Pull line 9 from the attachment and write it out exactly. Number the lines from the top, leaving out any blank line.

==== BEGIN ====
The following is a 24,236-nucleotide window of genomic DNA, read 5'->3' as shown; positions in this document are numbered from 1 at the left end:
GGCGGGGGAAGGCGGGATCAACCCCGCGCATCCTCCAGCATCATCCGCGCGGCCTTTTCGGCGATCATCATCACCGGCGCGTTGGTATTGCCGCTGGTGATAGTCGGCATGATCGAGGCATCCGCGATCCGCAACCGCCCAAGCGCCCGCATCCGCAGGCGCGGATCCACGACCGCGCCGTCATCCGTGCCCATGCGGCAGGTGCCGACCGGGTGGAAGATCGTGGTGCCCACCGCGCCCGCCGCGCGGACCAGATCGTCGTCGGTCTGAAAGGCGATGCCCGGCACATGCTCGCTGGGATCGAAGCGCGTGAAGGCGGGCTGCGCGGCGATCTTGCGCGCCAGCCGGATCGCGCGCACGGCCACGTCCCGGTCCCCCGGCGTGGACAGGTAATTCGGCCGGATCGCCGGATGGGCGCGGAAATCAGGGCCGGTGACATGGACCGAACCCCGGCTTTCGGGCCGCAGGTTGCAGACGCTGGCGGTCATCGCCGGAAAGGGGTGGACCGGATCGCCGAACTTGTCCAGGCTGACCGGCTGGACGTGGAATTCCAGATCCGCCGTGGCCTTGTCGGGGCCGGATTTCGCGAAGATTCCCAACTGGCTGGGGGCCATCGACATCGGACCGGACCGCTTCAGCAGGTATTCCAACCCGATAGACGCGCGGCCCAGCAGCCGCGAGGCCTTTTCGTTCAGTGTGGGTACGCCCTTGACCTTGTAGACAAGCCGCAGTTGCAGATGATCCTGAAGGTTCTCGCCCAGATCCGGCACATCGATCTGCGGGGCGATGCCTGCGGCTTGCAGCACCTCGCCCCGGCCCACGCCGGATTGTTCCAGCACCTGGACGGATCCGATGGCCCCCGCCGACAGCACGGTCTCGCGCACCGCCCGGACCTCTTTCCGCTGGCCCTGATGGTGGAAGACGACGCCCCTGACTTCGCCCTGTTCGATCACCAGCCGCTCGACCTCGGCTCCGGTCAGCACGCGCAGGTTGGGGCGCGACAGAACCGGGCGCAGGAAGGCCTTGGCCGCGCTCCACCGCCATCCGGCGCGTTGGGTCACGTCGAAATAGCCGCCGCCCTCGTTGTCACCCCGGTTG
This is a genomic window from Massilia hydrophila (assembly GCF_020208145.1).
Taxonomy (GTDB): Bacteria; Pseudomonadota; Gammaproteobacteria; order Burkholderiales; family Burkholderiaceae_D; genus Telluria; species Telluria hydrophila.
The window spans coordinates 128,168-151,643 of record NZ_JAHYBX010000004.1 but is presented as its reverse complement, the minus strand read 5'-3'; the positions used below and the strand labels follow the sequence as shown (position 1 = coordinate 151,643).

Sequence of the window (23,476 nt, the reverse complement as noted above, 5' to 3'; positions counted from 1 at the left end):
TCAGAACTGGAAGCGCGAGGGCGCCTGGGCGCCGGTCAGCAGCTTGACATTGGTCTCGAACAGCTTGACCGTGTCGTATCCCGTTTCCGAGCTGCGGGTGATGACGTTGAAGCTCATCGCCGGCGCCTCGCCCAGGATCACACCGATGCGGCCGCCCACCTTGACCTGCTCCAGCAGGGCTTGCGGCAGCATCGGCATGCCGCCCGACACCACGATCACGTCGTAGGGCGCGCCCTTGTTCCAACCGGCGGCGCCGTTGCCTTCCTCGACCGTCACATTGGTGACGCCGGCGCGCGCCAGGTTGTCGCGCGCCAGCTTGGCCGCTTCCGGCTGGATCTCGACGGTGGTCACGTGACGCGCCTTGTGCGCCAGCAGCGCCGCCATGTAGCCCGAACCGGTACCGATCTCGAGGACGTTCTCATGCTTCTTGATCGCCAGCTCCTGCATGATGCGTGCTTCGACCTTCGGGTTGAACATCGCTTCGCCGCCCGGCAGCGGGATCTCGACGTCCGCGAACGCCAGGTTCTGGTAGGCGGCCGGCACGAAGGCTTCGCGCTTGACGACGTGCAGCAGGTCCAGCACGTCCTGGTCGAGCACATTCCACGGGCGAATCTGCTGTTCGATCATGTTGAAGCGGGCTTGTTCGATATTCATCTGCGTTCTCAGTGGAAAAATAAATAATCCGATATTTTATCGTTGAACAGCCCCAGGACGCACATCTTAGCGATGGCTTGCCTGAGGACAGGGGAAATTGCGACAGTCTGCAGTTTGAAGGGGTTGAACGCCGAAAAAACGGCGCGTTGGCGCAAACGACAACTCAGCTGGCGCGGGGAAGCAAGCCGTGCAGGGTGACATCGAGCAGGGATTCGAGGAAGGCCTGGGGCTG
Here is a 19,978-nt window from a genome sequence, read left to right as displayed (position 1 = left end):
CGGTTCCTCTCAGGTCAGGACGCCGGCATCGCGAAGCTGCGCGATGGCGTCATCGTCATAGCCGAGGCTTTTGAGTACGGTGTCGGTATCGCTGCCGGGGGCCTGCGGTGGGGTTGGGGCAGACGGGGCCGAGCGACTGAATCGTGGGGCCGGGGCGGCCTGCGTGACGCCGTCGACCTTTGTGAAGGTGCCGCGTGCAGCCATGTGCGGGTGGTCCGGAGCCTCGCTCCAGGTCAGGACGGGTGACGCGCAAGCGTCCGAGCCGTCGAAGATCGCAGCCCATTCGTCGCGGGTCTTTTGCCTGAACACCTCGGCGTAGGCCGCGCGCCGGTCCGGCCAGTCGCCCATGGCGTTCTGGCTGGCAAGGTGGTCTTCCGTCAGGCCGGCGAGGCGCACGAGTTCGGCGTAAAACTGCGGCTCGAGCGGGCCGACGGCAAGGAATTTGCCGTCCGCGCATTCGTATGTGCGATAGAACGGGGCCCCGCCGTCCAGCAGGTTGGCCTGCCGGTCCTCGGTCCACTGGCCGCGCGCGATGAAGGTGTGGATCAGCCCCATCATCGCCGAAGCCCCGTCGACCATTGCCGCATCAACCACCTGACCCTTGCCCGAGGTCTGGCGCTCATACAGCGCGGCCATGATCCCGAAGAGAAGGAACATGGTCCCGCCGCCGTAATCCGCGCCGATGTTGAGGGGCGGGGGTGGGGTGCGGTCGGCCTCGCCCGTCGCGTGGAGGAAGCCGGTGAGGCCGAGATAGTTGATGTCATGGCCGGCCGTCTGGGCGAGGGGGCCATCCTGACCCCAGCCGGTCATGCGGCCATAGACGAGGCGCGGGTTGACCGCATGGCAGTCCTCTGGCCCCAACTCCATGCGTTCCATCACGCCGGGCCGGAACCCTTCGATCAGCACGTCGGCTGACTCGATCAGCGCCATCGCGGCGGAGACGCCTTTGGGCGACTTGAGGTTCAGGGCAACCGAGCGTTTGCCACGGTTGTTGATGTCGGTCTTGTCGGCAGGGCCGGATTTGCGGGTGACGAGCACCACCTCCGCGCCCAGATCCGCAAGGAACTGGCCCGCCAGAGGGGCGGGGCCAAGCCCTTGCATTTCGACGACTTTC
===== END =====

CGGTTCCTCTCAGGTCAGGACGCCGGCATCGCGAAGCTGCGCGATGGCGTCATCGTCATAGCCGAGGCTTTTGAGTACGGTGTCGGTATCGCTGCCGGGGGCCTGCGGTGGGGTTGGGGCAGACGGGGCCGAGCGACTGAATCGTGGGGCCGGGGCGGCCTGCGTGACGCCGTCGACCTTTGTGAAGGTGCCGCGTGCAGCCATGTGCGGGTGGTCCGGAGCCTCGCTCCAGGTCAGGACGGGTGACGCGCAAGCGTCCGAGCCGTCGAAGATCGCAGCCCATTCGTCGCGGGTCTTTTGCCTGAACACCTCGGCGTAGGCCGCGCGCCGGTCCGGCCAGTCGCCCATGGCGTTCTGGCTGGCAAGGTGGTCTTCCGTCAGGCCGGCGAGGCGCACGAGTTCGGCGTAAAACTGCGGCTCGAGCGGGCCGACGGCAAGGAATTTGCCGTCCGCGCATTCGTATGTGCGATAGAACGGGGCCCCGCCGTCCAGCAGGTTGGCCTGCCGGTCCTCGGTCCACTGGCCGCGCGCGATGAAGGTGTGGATCAGCCCCATCATCGCCGAAGCCCCGTCGACCATTGCCGCATCAACCACCTGACCCTTGCCCGAGGTCTGGCGCTCATACAGCGCGGCCATGATCCCGAAGAGAAGGAACATGGTCCCGCCGCCGTAATCCGCGCCGATGTTGAGGGGCGGGGGTGGGGTGCGGTCGGCCTCGCCCGTCGCGTGGAGGAAGCCGGTGAGGCCGAGATAGTTGATGTCATGGCCGGCCGTCTGGGCGAGGGGGCCATCCTGACCCCAGCCGGTCATGCGGCCATAGACGAGGCGCGGGTTGACCGCATGGCAGTCCTCTGGCCCCAACTCCATGCGTTCCATCACGCCGGGCCGGAACCCTTCGATCAGCACGTCGGCTGACTCGATCAGCGCCATCGCGGCGGAGACGCCTTTGGGCGACTTGAGGTTCAGGGCAACCGAGCGTTTGCCACGGTTGTTGATGTCGGTCTTGTCGGCAGGGCCGGATTTGCGGGTGACGAGCACCACCTCCGCGCCCAGATCCGCAAGGAACTGGCCCGCCAGAGGGGCGGGGCCAAGCCCTTGCATTTCGACGACTTTC